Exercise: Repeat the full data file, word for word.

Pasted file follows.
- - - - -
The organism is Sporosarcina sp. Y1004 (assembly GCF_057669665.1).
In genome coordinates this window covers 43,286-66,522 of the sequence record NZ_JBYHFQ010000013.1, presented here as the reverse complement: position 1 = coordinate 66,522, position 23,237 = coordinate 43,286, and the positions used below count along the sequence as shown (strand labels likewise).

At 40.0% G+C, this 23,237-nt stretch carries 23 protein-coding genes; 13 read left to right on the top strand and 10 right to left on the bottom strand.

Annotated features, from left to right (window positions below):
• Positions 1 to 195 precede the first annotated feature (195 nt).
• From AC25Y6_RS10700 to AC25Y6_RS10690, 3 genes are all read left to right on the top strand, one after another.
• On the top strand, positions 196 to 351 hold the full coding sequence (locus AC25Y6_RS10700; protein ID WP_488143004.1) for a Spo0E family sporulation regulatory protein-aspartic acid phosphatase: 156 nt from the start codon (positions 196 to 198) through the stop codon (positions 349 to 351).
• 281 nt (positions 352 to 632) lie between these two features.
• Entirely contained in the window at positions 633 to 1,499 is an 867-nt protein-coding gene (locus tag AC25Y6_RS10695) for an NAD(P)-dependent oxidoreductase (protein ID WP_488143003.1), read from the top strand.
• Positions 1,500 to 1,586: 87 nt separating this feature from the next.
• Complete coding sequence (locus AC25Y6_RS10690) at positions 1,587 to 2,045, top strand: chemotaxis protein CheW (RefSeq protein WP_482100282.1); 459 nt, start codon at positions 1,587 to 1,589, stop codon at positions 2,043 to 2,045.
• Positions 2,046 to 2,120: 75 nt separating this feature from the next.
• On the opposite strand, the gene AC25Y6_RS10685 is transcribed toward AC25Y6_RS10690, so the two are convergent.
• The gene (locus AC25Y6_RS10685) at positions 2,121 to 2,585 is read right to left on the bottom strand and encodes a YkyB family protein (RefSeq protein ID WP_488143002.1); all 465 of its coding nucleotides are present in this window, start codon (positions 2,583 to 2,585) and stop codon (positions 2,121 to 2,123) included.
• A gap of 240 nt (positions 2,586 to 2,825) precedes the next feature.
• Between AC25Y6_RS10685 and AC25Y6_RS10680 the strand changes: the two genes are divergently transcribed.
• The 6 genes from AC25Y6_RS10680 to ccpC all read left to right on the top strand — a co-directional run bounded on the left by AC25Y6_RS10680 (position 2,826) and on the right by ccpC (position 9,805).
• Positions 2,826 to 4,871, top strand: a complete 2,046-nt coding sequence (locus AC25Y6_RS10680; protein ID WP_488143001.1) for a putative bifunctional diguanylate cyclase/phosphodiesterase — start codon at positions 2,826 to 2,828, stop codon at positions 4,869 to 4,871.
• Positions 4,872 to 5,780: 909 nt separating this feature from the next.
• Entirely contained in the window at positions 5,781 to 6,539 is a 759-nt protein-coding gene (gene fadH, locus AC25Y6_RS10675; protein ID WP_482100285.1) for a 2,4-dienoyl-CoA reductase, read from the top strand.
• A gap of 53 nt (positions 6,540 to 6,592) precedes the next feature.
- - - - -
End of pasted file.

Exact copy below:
The organism is Sporosarcina sp. Y1004 (assembly GCF_057669665.1).
In genome coordinates this window covers 43,286-66,522 of the sequence record NZ_JBYHFQ010000013.1, presented here as the reverse complement: position 1 = coordinate 66,522, position 23,237 = coordinate 43,286, and the positions used below count along the sequence as shown (strand labels likewise).

At 40.0% G+C, this 23,237-nt stretch carries 23 protein-coding genes; 13 read left to right on the top strand and 10 right to left on the bottom strand.

Annotated features, from left to right (window positions below):
• Positions 1 to 195 precede the first annotated feature (195 nt).
• From AC25Y6_RS10700 to AC25Y6_RS10690, 3 genes are all read left to right on the top strand, one after another.
• On the top strand, positions 196 to 351 hold the full coding sequence (locus AC25Y6_RS10700; protein ID WP_488143004.1) for a Spo0E family sporulation regulatory protein-aspartic acid phosphatase: 156 nt from the start codon (positions 196 to 198) through the stop codon (positions 349 to 351).
• 281 nt (positions 352 to 632) lie between these two features.
• Entirely contained in the window at positions 633 to 1,499 is an 867-nt protein-coding gene (locus tag AC25Y6_RS10695) for an NAD(P)-dependent oxidoreductase (protein ID WP_488143003.1), read from the top strand.
• Positions 1,500 to 1,586: 87 nt separating this feature from the next.
• Complete coding sequence (locus AC25Y6_RS10690) at positions 1,587 to 2,045, top strand: chemotaxis protein CheW (RefSeq protein WP_482100282.1); 459 nt, start codon at positions 1,587 to 1,589, stop codon at positions 2,043 to 2,045.
• Positions 2,046 to 2,120: 75 nt separating this feature from the next.
• On the opposite strand, the gene AC25Y6_RS10685 is transcribed toward AC25Y6_RS10690, so the two are convergent.
• The gene (locus AC25Y6_RS10685) at positions 2,121 to 2,585 is read right to left on the bottom strand and encodes a YkyB family protein (RefSeq protein ID WP_488143002.1); all 465 of its coding nucleotides are present in this window, start codon (positions 2,583 to 2,585) and stop codon (positions 2,121 to 2,123) included.
• A gap of 240 nt (positions 2,586 to 2,825) precedes the next feature.
• Between AC25Y6_RS10685 and AC25Y6_RS10680 the strand changes: the two genes are divergently transcribed.
• The 6 genes from AC25Y6_RS10680 to ccpC all read left to right on the top strand — a co-directional run bounded on the left by AC25Y6_RS10680 (position 2,826) and on the right by ccpC (position 9,805).
• Positions 2,826 to 4,871, top strand: a complete 2,046-nt coding sequence (locus AC25Y6_RS10680; protein ID WP_488143001.1) for a putative bifunctional diguanylate cyclase/phosphodiesterase — start codon at positions 2,826 to 2,828, stop codon at positions 4,869 to 4,871.
• Positions 4,872 to 5,780: 909 nt separating this feature from the next.
• Entirely contained in the window at positions 5,781 to 6,539 is a 759-nt protein-coding gene (gene fadH, locus AC25Y6_RS10675; protein ID WP_482100285.1) for a 2,4-dienoyl-CoA reductase, read from the top strand.
• A gap of 53 nt (positions 6,540 to 6,592) precedes the next feature.